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Popular School Guard Avoids Layoff

September 24, 1997|KATE FOLMAR

A popular Thousand Oaks High School security guard--known for patrolling the far reaches of campus in a green golf cart--will keep her job, prompting exclamations of relief from students and community members.

Needing to trim her school's budget while preserving safety, Principal Jo-Ann Yoos thought that she would have to lay off Marilynn Slutske come Nov. 8 and replace her with less expensive part-timers.

On Tuesday, Yoos came up with a better alternative: keeping the veteran security guard on, but trimming her hours from 7 to 5 a day.

"We've been racking our brains trying to make sure that our security is not compromised and that we stay within our budget," Yoos said Tuesday afternoon. "We think we've come up with something that makes everyone happy."

For her part, Slutske is pleased to keep her job. All she wanted was to keep working with Thousand Oaks kids, particularly the troubled ones.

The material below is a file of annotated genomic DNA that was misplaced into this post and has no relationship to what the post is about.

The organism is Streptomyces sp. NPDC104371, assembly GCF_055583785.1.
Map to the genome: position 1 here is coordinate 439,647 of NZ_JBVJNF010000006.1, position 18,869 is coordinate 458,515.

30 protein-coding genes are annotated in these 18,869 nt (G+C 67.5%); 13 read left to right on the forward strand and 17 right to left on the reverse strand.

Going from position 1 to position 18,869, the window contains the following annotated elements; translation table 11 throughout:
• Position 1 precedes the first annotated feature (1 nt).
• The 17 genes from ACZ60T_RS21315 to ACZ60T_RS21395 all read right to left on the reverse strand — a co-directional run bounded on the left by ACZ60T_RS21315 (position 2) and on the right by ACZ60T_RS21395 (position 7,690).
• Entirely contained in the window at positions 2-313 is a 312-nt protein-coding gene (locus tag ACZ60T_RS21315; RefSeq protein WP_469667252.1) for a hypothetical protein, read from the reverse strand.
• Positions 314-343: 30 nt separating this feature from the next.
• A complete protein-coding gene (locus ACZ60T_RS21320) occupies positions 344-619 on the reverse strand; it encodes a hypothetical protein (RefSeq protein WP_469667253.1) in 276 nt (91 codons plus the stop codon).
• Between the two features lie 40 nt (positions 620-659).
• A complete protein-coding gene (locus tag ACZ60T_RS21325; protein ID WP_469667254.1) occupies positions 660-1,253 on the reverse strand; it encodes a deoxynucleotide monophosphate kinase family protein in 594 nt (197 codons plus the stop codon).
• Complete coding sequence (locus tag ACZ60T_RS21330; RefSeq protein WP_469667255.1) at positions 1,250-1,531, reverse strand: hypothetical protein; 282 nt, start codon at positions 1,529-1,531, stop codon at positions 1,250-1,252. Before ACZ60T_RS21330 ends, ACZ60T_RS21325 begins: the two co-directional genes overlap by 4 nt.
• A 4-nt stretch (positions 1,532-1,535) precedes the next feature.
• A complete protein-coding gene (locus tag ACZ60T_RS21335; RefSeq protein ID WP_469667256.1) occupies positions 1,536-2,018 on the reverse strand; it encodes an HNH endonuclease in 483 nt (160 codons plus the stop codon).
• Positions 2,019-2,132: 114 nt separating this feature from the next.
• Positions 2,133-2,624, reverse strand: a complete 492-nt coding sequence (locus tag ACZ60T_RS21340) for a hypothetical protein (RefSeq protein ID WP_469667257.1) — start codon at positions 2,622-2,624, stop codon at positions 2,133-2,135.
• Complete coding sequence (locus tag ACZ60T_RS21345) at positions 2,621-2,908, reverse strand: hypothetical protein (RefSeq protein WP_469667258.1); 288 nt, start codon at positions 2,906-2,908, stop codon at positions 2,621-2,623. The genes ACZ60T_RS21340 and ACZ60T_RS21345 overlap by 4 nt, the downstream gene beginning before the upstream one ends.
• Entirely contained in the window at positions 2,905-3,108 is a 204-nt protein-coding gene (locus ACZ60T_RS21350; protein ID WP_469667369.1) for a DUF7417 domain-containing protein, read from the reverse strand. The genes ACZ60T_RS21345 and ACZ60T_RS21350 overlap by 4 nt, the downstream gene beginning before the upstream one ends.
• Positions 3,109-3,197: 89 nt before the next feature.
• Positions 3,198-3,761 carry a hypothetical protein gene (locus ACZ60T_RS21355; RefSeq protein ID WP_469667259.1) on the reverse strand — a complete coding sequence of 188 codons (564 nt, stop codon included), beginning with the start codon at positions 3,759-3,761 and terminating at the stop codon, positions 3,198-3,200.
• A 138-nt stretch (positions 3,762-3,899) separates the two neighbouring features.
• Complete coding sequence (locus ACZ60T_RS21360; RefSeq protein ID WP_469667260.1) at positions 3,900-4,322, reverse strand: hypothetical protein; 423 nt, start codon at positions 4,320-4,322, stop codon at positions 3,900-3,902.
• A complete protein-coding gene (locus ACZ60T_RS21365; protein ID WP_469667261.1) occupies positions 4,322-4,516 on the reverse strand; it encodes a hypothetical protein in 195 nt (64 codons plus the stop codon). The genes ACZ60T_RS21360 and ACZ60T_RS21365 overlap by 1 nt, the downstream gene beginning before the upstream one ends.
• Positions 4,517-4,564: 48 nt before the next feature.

"I'm glad I'm staying at T.O.," she said. "My hours and benefits are cut some, but I'm going to be doing the same work I've loved for 11 years."

Among students, teachers and parents, the whippet-thin Slutske is known for her raspy voice, elaborately lacquered fingernails and rapport with Thousand Oaks' toughest kids.

She knows the honors students and gang members alike. She has an intuitive grasp of pre-rumble posturing, and she's not afraid to put herself in the middle of a fight.

"I'm thrilled that she'll be staying," said Thousand Oaks resident Liz McEwan, whose four grandchildren have attended the high school. "I can't believe anyone would consider letting her go. . . . She has a great rapport with the kids. I think she knows the first name of every kid at Thousand Oaks High School."

The possibility of losing Slutske, 49, in favor of part-timers had also distressed students.

"I don't know if anyone really notices the time she puts into our school," junior Sarah Krim said. "I think the crime [on campus] is a lot lower because of her."

Slutske's backers had been gearing up for a petition drive to save her job. Slutske had brought her case to Conejo Valley Unified School District trustees as well. The five-member board was scheduled to discuss the matter during a closed session at Thursday's meeting.

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